Watch Out for Changing Drainage Patterns

Over time, new driveways, excavation and cosmetic grading changes can lead to overloaded drainfields

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A few months ago, we wrote a column about the importance of paying attention to conditions outside the system installation and taking them into account during design and installation. At the end, we made a passing reference about paying attention to drainage conditions. Recently, we received the following from a reader:

“I have a property that has been in my family since the ’60s. ... It has always been a rental. In 2007, a serial distribution system was installed, as the original system was plagued with tree roots. The new system has never operated properly during heavy rains. It works fine otherwise. This year has presented exceptional rainfall, requiring the system to be pumped out many times. We are trying to locate the problem and make a permanent repair. There is much more information that has been gathered in an effort to reach a conclusion.”

This led to several exchanges back and forth. Gathering information involved digging up parts of the backyard to look at the septic tank outlet and the two seepage trenches. We asked why they did all that digging. In this particular area, we were told, it is not required to have inspection ports for the septic tank, dropboxes or seepage trenches. This is a situation where having access to parts of the system would have saved a lot of time and effort. We have always talked about this access as designing and installing for maintenance. It could also be called designing and installing for troubleshooting.


They discovered after excavating for tank access and at the outlet that tank water levels were elevated but no blockages were evident. It was also discovered that the trenches were filled with water. To us, it would appear that during heavy rain events the trenches are being filled with water and then backing up into the tank. What are some possible reasons for this?

In cases like this, we start by looking for the source of surface water flowing into the system and trenches during heavy rainfall events. One possibility is the roofs of the house or other buildings and where the gutters empty water into the yard. If they empty in the vicinity of the system, this can be rectified or minimized by directing flow from the downspouts away from the system. In some cases, this may involve actually burying the outlet and carrying water downslope past the system.

Another potential area is the driveway or adjacent streets. We have seen examples where road improvements have diverted water off the street and toward the drainfield area. Fixing this involves working with local government to route the water flow away from the onsite system.

We visited one site where the neighbor had rebuilt the driveway, laying down asphalt instead of gravel. It made for a great driveway, but resulted in dumping a lot more water downslope into the neighbor’s yard near their onsite system. The solution was to install a diversion to route runoff away from the system and into an area where it could infiltrate. Solutions like this are not always easy depending on neighborhood dynamics. It is also dependent on having someplace to put the water.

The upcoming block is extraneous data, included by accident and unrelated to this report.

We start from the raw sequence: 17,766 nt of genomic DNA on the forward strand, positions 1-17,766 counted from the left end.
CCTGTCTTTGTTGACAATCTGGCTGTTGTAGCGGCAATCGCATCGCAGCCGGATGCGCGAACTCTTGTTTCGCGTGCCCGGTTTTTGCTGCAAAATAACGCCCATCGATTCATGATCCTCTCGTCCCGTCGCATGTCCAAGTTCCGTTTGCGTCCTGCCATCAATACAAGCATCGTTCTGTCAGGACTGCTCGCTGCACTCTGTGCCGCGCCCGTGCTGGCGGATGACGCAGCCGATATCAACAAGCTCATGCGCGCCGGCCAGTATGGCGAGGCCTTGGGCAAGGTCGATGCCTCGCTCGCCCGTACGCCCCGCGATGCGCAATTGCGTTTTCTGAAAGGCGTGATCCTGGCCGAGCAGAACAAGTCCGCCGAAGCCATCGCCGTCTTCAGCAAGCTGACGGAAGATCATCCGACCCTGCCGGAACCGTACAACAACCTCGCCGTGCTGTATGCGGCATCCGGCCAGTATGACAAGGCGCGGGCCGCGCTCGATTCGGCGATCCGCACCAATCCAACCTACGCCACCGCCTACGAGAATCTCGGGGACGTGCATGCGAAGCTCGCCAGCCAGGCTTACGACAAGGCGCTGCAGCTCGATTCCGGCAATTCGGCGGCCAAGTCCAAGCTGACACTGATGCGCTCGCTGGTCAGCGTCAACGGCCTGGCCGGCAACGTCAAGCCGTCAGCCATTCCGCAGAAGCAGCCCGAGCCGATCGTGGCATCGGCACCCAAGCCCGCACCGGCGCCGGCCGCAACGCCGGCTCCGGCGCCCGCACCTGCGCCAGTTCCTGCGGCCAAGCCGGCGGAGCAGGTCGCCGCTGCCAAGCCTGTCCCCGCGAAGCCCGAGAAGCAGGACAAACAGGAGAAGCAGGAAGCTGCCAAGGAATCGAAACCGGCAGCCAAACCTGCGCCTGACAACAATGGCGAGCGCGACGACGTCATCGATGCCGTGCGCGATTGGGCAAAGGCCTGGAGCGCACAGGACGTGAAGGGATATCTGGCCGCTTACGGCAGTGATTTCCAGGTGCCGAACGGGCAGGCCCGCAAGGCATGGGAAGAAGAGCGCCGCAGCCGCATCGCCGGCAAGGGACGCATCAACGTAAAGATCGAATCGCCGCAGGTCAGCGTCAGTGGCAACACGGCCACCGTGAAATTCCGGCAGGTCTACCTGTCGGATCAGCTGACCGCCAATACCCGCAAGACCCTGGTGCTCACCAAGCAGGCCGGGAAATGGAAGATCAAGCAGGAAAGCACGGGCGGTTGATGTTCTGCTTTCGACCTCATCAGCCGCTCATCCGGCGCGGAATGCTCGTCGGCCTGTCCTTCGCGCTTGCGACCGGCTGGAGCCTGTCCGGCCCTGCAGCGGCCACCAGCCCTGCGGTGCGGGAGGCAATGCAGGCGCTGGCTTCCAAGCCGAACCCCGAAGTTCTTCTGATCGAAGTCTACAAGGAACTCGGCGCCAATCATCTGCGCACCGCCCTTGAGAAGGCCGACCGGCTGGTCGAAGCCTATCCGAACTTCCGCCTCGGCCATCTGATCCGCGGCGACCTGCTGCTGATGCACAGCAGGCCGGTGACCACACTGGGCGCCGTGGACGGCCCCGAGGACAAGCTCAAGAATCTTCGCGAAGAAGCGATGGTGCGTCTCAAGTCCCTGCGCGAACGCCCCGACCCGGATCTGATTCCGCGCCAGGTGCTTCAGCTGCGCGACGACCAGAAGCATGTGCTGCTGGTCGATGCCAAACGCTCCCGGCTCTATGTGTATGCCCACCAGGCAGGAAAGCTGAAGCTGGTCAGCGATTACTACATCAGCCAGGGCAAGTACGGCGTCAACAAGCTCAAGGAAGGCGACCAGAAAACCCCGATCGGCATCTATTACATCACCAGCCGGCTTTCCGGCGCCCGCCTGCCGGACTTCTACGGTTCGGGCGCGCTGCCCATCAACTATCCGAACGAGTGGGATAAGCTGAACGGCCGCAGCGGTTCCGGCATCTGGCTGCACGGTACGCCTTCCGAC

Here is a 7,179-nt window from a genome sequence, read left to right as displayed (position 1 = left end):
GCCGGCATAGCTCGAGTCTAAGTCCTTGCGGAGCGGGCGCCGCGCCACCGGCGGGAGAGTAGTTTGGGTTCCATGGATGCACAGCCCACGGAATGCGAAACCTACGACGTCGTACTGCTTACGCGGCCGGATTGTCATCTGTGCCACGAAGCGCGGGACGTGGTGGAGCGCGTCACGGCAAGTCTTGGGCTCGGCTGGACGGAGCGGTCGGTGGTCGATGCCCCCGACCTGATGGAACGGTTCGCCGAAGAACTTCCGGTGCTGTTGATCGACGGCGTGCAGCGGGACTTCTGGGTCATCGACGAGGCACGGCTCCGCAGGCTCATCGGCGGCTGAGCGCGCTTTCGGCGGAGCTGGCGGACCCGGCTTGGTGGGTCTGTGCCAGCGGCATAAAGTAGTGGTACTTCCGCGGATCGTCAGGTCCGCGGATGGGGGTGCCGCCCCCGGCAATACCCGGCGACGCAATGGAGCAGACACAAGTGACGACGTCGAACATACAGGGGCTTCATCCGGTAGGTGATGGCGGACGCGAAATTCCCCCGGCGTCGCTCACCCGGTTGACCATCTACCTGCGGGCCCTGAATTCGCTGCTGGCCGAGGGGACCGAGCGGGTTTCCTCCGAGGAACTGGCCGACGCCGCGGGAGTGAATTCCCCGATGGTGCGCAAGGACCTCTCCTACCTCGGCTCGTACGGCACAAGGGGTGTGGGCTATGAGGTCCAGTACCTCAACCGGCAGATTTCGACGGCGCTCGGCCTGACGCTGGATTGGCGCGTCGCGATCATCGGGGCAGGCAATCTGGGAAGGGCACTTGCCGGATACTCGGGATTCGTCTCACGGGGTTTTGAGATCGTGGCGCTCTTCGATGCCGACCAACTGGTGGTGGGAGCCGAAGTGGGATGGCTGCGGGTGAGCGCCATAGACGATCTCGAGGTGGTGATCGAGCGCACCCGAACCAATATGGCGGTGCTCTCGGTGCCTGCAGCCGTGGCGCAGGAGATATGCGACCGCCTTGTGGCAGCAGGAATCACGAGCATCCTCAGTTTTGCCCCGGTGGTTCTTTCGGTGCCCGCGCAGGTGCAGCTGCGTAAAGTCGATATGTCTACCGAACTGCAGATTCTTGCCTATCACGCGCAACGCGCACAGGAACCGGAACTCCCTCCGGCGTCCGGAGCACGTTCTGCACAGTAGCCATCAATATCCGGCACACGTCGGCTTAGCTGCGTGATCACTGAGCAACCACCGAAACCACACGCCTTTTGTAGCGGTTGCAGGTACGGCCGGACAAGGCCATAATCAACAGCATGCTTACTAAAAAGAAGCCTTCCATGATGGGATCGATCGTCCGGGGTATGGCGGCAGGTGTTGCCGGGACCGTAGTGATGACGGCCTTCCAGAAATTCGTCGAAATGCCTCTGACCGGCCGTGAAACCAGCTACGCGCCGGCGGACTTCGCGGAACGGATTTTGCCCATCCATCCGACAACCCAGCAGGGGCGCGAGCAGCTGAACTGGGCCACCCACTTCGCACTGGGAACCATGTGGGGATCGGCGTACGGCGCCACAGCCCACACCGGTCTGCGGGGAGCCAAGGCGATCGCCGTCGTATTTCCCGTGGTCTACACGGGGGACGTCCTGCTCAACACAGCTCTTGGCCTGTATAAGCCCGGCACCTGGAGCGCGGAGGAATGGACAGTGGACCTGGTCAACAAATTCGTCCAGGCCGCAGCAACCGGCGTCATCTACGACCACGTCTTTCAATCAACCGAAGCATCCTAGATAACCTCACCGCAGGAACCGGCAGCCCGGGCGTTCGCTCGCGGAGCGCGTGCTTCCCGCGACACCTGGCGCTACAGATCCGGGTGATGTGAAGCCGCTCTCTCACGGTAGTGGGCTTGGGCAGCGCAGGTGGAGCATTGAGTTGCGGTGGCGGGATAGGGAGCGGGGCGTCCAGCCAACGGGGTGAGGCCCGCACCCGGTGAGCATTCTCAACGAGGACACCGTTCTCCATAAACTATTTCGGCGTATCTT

In the case of the rental property owners, building drains, driveway or road runoff did not appear to be the culprit. What other possible soil or site aspects could result in this situation? At another location we visited, we noted similar problems and were perplexed. We went back to the original design and the topographic survey of the lot and found something very interesting. On the initial topographic survey, there was a distinct drainageway that originated in an area upslope from the system.

The lot as viewed now showed no signs of the drainageway; it had been graded and filled during installation of the soil treatment trenches. Just because it was filled on the lower end, that doesn’t mean water will not move downslope, following the same path. This is exactly what was happening. During rains and spring runoff, water was flowing downslope in the soil into the trenches, causing them to fill and surface.


This led us to think about the soil condition in the area of the current drainfield. As we have stated many times, most system problems in drainfields can be traced to one of two things: a mistake in reading the soil condition in terms of seasonal or periodic saturation or permeability, or soil disturbance during installation (such as installing when the soil is too wet), resulting in reduced long-term acceptance rates.

Two common soil identification mistakes that can cause trenches to flood out during wet periods are: trenches installed into dense soil layers where the trenches act as a drain during heavy rainfall events or not recognizing evidence of periodic saturation in the soil. During times of heavy precipitation or spring runoff events, if trenches are installed into the more slowly permeable dense layer with a permeable layer above, the rock or other media-filled trenches act just like drain tile in the soil, filling with water. In this case, it flooded out the trenches. If the entire soil profile is saturated around the trenches, they simply cannot accept any more water, with backups and surfacing the result.

At the property in question, there was the double whammy of having a very slowly permeable layer below that is at or near saturation, with the water flowing through the more permeable surface horizons into the trenches. Identifying this condition by soil investigation was made difficult by the soils being very red in color due to high amounts of iron in the profile. If they don’t know the soils, this condition gives even very experienced site evaluators problems.


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